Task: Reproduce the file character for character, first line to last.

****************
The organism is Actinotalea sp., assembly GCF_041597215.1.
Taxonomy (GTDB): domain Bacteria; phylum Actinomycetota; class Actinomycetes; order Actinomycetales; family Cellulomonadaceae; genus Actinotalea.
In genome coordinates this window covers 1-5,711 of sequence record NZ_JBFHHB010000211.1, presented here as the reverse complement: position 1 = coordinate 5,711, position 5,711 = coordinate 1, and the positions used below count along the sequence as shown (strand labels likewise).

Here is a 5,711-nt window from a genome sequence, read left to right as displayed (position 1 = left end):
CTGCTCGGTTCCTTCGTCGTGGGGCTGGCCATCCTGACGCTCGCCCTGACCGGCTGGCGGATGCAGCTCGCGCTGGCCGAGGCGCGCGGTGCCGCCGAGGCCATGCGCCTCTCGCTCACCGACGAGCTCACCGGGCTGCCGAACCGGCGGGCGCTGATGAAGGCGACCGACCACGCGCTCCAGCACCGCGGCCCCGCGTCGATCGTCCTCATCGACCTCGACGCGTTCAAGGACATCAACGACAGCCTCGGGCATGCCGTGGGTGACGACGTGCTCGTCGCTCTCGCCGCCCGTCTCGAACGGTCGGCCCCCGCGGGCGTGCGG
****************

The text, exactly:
The organism is Actinotalea sp., assembly GCF_041597215.1.
Taxonomy (GTDB): domain Bacteria; phylum Actinomycetota; class Actinomycetes; order Actinomycetales; family Cellulomonadaceae; genus Actinotalea.
In genome coordinates this window covers 1-5,711 of sequence record NZ_JBFHHB010000211.1, presented here as the reverse complement: position 1 = coordinate 5,711, position 5,711 = coordinate 1, and the positions used below count along the sequence as shown (strand labels likewise).

Here is a 5,711-nt window from a genome sequence, read left to right as displayed (position 1 = left end):
CTGCTCGGTTCCTTCGTCGTGGGGCTGGCCATCCTGACGCTCGCCCTGACCGGCTGGCGGATGCAGCTCGCGCTGGCCGAGGCGCGCGGTGCCGCCGAGGCCATGCGCCTCTCGCTCACCGACGAGCTCACCGGGCTGCCGAACCGGCGGGCGCTGATGAAGGCGACCGACCACGCGCTCCAGCACCGCGGCCCCGCGTCGATCGTCCTCATCGACCTCGACGCGTTCAAGGACATCAACGACAGCCTCGGGCATGCCGTGGGTGACGACGTGCTCGTCGCTCTCGCCGCCCGTCTCGAACGGTCGGCCCCCGCGGGCGTGCGG